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Quarter Elliptic Question

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Woodysrods Avatar
Woodysrods Silver Member Brian Woods
Westbank B.C., Canada   CAN
In all my years of building cars, I have never built or driven a car with quarter elliptic front suspension.
Thus, I have never paid too much attention to it.
As I am lazy, I will ask the question rather than doing my own research......"Is a Panhard Rod of some type required
to minimize or eliminate side travel"?
Brian



Edited 1 time(s). Last edit at 2019-01-07 12:59 PM by Woodysrods.

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RROLDSX Silver Member Randy R
Delta, BC, Canada   CAN
Brian:

I did some Googling and it led me to this site. https://www.cyclekartclub.com/member/gazanion Serge Gazanion built a beautiful French version of Bloody Mary. A kart I know you fell in love with.

Randy

Denny Graham Gold Member Dennis Graham
Sandwich, IL, USA   USA
1950 Chevrolet 3600 "Old Blue"
1954 Chevrolet 3600
You will probably have about 12" of 1 1/2"x 3/16" steel on each side Woody.
I would think the critical feature would be that the mounting point be very ridged
with out any possibility of side movement. .
Try bending a 1 1/2"x 3/16" bar the long way and you will find it VERY ridged.
So....I don't see a need for any sort of sway control with this set up.
Denny G
Sandwich, IL

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carChips Avatar
carChips Victor Harnish
Kelowna, BC, Canada   CAN
1933 MG Magnette
1973 Triumph Spitfire 1500 "Chip"
1989 GMC Sierra 1500 "Bush Truck"
Check out this thread. https://www.cyclekartclub.com/phorum/read.php?2,693



S'all for now!

Woodysrods Avatar
Woodysrods Silver Member Brian Woods
Westbank B.C., Canada   CAN
Thanks Randy, Denny, and Vic.
General concepts is that no Panhard Rod os required!
Brian

Dave 46 Robert Davison
Toppenish, WA, USA   USA
Panhard bar shouldn't be needed as your radius rods should prevent any side sway. This is a little T modified that is in the Pacific Northwest

The thing to note in the first photo is that the radius rods (quarter eleptic has to have a radius rod that is mounted solid to the axle and pivots on the frame)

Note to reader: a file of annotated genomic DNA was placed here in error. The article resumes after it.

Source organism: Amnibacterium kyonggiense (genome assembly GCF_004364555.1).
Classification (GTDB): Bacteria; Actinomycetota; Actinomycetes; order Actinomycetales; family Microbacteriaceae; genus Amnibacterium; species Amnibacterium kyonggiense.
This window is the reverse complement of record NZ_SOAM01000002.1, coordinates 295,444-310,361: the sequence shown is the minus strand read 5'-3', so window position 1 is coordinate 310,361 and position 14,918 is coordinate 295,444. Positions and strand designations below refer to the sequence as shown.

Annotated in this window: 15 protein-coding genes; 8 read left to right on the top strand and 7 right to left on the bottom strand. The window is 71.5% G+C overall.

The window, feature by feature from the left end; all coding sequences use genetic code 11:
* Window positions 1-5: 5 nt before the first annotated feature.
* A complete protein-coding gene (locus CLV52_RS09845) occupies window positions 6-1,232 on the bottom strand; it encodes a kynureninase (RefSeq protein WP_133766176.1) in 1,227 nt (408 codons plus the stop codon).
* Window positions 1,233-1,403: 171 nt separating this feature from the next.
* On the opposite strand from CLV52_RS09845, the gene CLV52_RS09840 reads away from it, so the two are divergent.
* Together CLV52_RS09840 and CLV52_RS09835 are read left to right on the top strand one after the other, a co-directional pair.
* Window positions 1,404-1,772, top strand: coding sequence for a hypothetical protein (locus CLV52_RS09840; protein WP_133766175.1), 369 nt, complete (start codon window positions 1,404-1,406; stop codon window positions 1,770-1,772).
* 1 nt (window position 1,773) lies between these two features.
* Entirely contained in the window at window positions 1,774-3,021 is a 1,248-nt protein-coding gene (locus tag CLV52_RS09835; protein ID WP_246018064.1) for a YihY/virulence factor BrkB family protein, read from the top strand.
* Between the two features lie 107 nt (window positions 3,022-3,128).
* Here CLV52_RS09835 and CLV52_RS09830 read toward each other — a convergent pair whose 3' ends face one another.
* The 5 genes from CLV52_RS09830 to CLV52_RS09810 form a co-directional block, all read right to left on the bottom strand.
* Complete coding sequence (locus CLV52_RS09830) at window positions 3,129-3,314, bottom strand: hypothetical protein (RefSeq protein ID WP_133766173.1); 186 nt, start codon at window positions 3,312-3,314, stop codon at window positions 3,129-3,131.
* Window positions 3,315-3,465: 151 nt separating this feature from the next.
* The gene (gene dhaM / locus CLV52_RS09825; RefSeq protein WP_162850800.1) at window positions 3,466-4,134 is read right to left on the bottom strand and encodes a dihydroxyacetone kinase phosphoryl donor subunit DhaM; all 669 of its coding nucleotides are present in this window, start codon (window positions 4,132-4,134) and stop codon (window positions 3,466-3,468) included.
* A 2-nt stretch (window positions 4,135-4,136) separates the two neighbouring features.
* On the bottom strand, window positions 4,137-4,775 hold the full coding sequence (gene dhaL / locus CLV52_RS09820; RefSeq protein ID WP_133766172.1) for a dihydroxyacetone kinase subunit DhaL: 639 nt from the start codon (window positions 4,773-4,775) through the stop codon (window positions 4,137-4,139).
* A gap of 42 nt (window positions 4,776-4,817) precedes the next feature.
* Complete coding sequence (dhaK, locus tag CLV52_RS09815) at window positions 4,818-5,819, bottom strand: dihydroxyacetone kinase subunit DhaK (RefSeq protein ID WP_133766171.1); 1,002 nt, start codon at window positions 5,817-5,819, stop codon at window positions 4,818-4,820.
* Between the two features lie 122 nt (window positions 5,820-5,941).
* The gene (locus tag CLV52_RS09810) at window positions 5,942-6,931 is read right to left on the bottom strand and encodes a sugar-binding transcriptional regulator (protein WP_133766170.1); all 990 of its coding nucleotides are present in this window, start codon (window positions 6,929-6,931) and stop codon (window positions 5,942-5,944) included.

In the second you can see that it angles in slightly and that helps triangulate the front suspension. That rod is one side of a Model A wishbone or in hot rod parlance split wish bones.


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Denny Graham Gold Member Dennis Graham
Sandwich, IL, USA   USA
1950 Chevrolet 3600 "Old Blue"
1954 Chevrolet 3600
I can see the need for radius rods with a 1500 to 1700 lb car with twisting forces from braking
and the leverage imposed from a dropped axle.
But with a 250 lb kart with only about 150 lb on the front end, driver on board, no brakes
and a 'straight axle' I don't believe there is any need for them. And parallel springs with
this size vehicle should be more than adequate to keep the axle in line.
Nor do I see a need to triangulate in Brian''s particular type of set up, but if that fits into the
design, it certainly will not hurt anything.
Tony Sanchez's kart in the link that Vic posted, utilizes a considerable drop in the axle,
which puts that large twisting force on the axle. Also he does not have a rigid attachment
at the front. He retained the spring eye and bushing at the front of the spring, allowing the
axle to rotate which necessitates the use of radius rods to stabilize the axle.
In a kart with a dropped axle, rigidly attached to the spring It may be necessary to
use radius rods to control the rotation if the axle if the spring pads are not large enough.
We must remember that we're not building a heavy, full size street going vehicle here,
that need to be designed to run 100 mph.
Denny Graham
Sandwich, IL

Carty McCartFace Robert J
Fresno, CA, USA   USA
In reply to # 37316 by RROLDSX Brian:

I did some Googling and it led me to this site. https://www.cyclekartclub.com/member/gazanion Serge Gazanion built a beautiful French version of Bloody Mary. A kart I know you fell in love with.

Randy

I THOUGHT I wanted to build a Peugeot as a kart... until I saw Bloody Mary. See, I’m not a car guy, so inspiration cars are EVERYWHERE! Haha.